Again we were battling queues and we must've have queued for about an hour in total, which when you are on a tight schedule, is rather annoying. After being issued with compulsory pink plastic shoe covers for our feet, our compulsory guided tour of the palace begins - no photos allowed.
Firstly we are lead through the second-most impressive area of the palace, the Crystal Staircase. Lined with fine red Turkish carpets and built with brass and mahogany, the feature of the staircase is the crystal chandelier made of English crystal that hangs from the glass roof. Passing through the many reception halls in the palace it became apparent how much of the furniture that existed in the palace would hardly ever have been used. We then come to Ataturk's bedroom where the clock is fixed to 9:05am - the exact time Ataturk died in the very bed we were looking at. For a head of state, Ataturk's bedroom is very modest. I generally like touring palaces - simply as a way of vicariously living like the 0.001% of the population that actually do live in palaces.
The most impressive room of the whole palace is the grand ceremonial
Grand Ceremonial Hall, Dolmabahce Palace
Couldn't take any photos of the palace's interior but outside is almost just as impressive.
hall which looks like the inside of a basilica, with a 36m-high dome and several detailed frescoes. Hanging from the top of the dome is the largest crystal chandelier in the world, with 750 lamps and weighing in at 4.5 tonnes. The chandelier was a gift from Queen Victoria.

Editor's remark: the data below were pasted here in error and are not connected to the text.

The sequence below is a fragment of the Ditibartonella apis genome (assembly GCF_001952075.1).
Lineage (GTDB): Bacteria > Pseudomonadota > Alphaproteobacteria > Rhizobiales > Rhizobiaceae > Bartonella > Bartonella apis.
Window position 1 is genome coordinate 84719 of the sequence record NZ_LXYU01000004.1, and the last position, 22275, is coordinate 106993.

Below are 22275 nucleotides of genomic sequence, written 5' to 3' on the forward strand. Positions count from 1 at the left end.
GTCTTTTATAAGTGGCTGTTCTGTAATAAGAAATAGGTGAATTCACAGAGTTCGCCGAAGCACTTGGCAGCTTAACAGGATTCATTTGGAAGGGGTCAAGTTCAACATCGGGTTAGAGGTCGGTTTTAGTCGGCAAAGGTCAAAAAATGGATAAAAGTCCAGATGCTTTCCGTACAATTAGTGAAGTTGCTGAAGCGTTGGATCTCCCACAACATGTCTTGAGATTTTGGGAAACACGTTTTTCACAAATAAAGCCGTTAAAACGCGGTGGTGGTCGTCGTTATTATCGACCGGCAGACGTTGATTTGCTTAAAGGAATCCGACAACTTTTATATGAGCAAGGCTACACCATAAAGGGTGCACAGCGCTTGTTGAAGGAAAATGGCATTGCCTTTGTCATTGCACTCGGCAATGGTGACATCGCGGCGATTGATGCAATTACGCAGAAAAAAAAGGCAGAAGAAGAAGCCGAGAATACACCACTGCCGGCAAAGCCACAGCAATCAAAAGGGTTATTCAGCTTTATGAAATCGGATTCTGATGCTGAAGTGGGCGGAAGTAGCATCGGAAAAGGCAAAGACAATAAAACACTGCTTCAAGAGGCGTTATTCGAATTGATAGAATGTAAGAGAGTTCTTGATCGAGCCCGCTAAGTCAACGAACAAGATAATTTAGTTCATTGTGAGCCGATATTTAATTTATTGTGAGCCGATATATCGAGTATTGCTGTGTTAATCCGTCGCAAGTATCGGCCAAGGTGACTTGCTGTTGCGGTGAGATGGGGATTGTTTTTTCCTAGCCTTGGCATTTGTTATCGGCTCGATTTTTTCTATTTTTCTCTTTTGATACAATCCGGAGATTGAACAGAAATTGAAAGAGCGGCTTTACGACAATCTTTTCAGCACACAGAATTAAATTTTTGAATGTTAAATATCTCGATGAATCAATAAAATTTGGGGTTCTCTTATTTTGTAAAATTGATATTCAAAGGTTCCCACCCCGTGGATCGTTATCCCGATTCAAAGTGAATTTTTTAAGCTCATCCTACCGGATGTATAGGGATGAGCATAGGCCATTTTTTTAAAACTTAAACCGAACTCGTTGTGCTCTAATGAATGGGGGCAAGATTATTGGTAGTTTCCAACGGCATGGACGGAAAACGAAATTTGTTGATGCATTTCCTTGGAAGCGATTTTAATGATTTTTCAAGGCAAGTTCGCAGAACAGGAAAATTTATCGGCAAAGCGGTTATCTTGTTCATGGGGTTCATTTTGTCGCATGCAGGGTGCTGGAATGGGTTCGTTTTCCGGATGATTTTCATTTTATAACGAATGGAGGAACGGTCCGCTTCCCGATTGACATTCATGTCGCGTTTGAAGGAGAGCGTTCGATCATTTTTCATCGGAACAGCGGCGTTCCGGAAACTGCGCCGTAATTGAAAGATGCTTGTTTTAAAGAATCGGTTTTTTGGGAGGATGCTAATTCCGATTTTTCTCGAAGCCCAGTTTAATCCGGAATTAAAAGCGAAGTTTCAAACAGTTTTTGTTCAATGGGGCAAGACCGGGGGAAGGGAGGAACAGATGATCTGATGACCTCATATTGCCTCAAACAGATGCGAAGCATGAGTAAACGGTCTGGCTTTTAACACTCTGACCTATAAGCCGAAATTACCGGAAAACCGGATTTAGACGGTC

The tour was now over and we were free to wander around the palace grounds which weren't overly impressive apart from the garden and fountain in the palace's forecourt.
Next on the list today was Topkapi Palace, where the sultans and their administration function lived before moving to Dolmabahce Palace.
The Topkapi Palace complex can be roughly divided into four main courtyards, the first and largest in which we again battled queues under the hot sun.
Like the first courtyard, the second is also pretty much a park albeit better maintained as a formal reception area. The imperial kitchens, arsenal, stables and the The Tower Of Justice are also located in the second courtyard.
The third courtyard is a well-kept garden surrounded by pavilions that included a ceremonial hall, the treasury, galleries and living quarters. The third courtyard also contains an Islamic museum whose exhibits include actual beard hairs of
Terrace View, Topkapi Palace
Upper terrace with kiosks and pavilions looking over Istanbul in the fourth and innermost courtyard in Topkapi Palace.
the Prophet Muhammad.
The fourth courtyard was the most private part of the palace where the sultan and his family hung out. It was probably the most impressive of the courtyards with several pavilions (including the rather disconcerting "circumcision room") and kiosks
as well as great views over the city and the Bosphorus, which we enjoyed over an ice cream and a Turkish coffee at the palace's cafe.